The Brooklyn Rail

APR 2010

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APR 2010 Issue


Sam Lipsyte
The Ask
(Farrar, Straus and Giroux, 2010)

In his own words, Milo Burke, the quasi-anti-hero of Sam Lipsyte’s novel, The Ask, is “A man with many privileges and zero skills.” An impotent and spineless everyman, Milo is reflected time and  again in the characters he encounters throughout The Ask, widening his despair and our own. Over the course of the novel we see Milo as a struggling artist, a member of the legion of the unemployed and an unenthused middling career-man.  Watching Milo drift from station to station is one of the books real joys. It allows us to see him as a one-man cross-section of our culture.

Anyone who has seen a studio feature film in the last decade will doubtless recognize the story arc that carries them through The Ask. It is virtually text-book. This is not a detraction, however. Rather, it is a testament to Lipsyte’s skill that while navigating familiar narrative territory, the reader never feels the sense of anything old or worn out. The common structure of the book feels like a favorite sweater. While reading The Ask, one begins to question not so much what will happen to Milo, but how deftly Lipsyte will unfold his predictable world and how wonderfully will he describe it. And he is wonderful at describing things.

Lipsyte’s true skill is in his use of language. Every object in the author’s world shimmers with novel description shifting constantly between the literal and the metaphoric. From the opening chapter he co-opts aspects of our vernacular, redefining words such as “Ask,” and “Give,” and “Me.” This device is crisp and clever and pulls the reader easily into Lipsyte’s new foreign world. In doing this he also redefines notions of charity and philanthropy, coloring them heavily with aspects of greed and desperation and hunger. No one truly believes that there is such a thing as selfless giving in the world any more, but Lipsyte shows this to be true unequivocally. However, in places The Ask is overwritten, full of too much verbiage, too cleverly arranged. Lipsyte’s descriptives are not flowery, just full. At times this works brilliantly and to a hilarious end, at other times it weighs too heavily on the characters and their situations and disrupts the flow of the read.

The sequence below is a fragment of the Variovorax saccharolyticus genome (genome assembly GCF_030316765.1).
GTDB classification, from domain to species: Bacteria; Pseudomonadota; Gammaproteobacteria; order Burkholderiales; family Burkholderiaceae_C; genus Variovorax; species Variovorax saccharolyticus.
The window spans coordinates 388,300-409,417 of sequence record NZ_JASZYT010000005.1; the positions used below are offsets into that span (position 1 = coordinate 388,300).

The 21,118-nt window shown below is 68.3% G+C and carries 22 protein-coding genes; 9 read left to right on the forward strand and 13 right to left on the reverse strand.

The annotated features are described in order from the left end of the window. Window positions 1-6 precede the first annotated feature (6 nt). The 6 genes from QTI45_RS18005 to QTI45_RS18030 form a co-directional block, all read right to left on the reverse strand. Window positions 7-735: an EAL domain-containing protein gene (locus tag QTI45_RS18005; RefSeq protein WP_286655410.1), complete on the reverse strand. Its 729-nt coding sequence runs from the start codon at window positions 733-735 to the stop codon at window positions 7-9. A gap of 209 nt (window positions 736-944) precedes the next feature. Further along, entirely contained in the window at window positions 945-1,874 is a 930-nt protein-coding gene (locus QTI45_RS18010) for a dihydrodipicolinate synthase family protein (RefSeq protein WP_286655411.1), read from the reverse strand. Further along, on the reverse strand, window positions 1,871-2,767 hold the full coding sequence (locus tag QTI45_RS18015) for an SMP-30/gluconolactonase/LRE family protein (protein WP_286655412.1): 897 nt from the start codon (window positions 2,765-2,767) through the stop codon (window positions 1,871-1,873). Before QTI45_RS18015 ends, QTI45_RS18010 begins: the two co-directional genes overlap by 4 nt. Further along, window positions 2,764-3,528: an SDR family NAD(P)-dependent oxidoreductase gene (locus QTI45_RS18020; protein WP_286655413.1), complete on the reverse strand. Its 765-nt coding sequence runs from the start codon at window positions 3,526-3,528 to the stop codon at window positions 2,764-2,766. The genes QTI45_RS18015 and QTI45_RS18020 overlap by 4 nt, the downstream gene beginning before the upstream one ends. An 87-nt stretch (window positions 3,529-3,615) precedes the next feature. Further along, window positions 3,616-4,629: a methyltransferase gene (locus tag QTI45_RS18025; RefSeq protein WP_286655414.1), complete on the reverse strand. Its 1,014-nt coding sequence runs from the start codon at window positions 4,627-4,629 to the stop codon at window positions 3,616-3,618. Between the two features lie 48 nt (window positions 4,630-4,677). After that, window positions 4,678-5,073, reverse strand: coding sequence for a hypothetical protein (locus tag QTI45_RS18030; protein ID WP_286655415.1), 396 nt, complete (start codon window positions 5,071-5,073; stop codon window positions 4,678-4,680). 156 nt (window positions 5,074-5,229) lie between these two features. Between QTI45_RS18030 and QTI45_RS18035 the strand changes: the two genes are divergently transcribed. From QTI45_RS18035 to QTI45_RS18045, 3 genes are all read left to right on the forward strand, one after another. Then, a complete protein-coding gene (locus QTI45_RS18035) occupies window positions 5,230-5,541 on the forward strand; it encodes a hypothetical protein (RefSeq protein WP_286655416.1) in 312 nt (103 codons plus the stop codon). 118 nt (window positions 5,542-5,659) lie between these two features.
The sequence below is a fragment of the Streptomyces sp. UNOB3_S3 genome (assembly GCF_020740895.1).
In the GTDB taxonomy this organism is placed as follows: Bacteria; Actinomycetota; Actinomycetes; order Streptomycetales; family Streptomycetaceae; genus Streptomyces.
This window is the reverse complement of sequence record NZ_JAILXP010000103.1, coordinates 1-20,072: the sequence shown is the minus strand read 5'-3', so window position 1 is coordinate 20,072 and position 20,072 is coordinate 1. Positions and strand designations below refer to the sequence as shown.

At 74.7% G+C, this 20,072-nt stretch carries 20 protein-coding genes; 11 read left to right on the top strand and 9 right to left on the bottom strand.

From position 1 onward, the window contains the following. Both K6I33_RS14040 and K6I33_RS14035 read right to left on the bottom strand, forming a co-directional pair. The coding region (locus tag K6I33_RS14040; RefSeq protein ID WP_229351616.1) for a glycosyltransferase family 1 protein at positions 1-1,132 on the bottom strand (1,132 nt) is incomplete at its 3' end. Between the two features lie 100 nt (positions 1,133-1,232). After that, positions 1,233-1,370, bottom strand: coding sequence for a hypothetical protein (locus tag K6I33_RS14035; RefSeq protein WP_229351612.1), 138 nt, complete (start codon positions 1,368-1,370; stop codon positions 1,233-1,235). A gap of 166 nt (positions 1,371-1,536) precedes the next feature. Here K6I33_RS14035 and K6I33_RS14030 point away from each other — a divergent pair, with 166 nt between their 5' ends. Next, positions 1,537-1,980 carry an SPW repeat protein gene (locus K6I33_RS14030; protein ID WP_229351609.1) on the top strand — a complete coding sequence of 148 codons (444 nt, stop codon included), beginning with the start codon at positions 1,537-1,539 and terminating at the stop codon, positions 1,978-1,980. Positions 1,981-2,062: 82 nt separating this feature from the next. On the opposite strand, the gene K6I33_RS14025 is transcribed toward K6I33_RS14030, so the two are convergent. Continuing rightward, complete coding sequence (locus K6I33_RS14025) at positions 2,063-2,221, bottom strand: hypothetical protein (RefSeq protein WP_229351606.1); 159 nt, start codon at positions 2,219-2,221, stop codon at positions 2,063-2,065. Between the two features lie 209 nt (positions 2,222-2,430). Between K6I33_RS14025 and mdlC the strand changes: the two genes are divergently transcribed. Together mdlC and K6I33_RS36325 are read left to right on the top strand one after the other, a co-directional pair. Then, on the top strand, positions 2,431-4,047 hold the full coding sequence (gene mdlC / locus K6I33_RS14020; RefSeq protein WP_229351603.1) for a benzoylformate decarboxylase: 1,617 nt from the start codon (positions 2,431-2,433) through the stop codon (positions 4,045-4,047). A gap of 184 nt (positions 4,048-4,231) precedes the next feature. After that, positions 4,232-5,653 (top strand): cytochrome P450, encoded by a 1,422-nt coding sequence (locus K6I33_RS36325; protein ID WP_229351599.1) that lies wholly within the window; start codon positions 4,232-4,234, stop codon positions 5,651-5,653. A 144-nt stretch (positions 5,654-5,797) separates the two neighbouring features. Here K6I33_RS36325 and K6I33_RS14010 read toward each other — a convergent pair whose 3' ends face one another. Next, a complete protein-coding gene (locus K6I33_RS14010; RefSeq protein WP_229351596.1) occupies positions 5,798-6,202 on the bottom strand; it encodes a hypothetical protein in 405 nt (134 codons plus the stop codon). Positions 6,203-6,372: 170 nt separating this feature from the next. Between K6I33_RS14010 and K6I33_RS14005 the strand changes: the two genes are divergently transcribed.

At the center of the book there is a moment of curious, jarring violence. One made doubly jarring because the ambiance of the work up to this point is one of such stilted impotence. The scene is cast in a pronounced relief, but the most pronounced aspect of it is that amid the whirlwind of activity, the fear and the tension, Milo remains as placid and unmoving as he is throughout the rest of the story. The contrast of this moment to the relative calm in the pages that surround it, betrays the stillness of not just the ineffectual Milo, but the entire host of characters. It is as though, in Lipsyte’s world, his main character’s fault has infected everything. The Ask is riddled with examples of this; the coffee shop haunted by the homeless and unemployed who all seem caught between their fantasies and their lives; Milo’s unfathomably rich college buddy; the co-worker who lives in a cage in Bushwick; a double amputee Iraq War vet. While none of them are as hopeless as Milo, they are all locked in the same vague stasis which the moment of violence right at the heart of The Ask illuminates impeccably.

The Ask is a deeply thoughtful, observant work. One of the most interesting aspects of the book is Lipsyte’s take on the artist (Milo was a brilliant painter back at school). It’s an old thought that for a true artist, the craft itself should be enough of a reward and not the remunerations. But Lipsyte goes a step further with the thesis. In The Ask, artistic skill is more a responsibility than it is a gift. It is something bestowed, but is also something that can be easily taken away. Not only is success a far off dream, nearly impossible to attain, but even the ability to produce art is something that artist must battle for, tooth and nail. The world Lispyte builds around Milo is a minefield constantly working against him and his art. It is so much easier, Milo discovers, to not produce. To not employ your talents. It is easier to just build wooden decks and run errands.

Ineffective and bordering on pointless, Milo is the quintessential man in Lipsyte’s world. He acts very little as an agent in his own life and at almost every turn, he invariably fails and makes his situation more dire and more desperate. But for all its grimness, The Ask is a hilarious work, startling and surprising. It has never been more fun to watch a man slowly drown


B.C. Edwards


The Brooklyn Rail

APR 2010

All Issues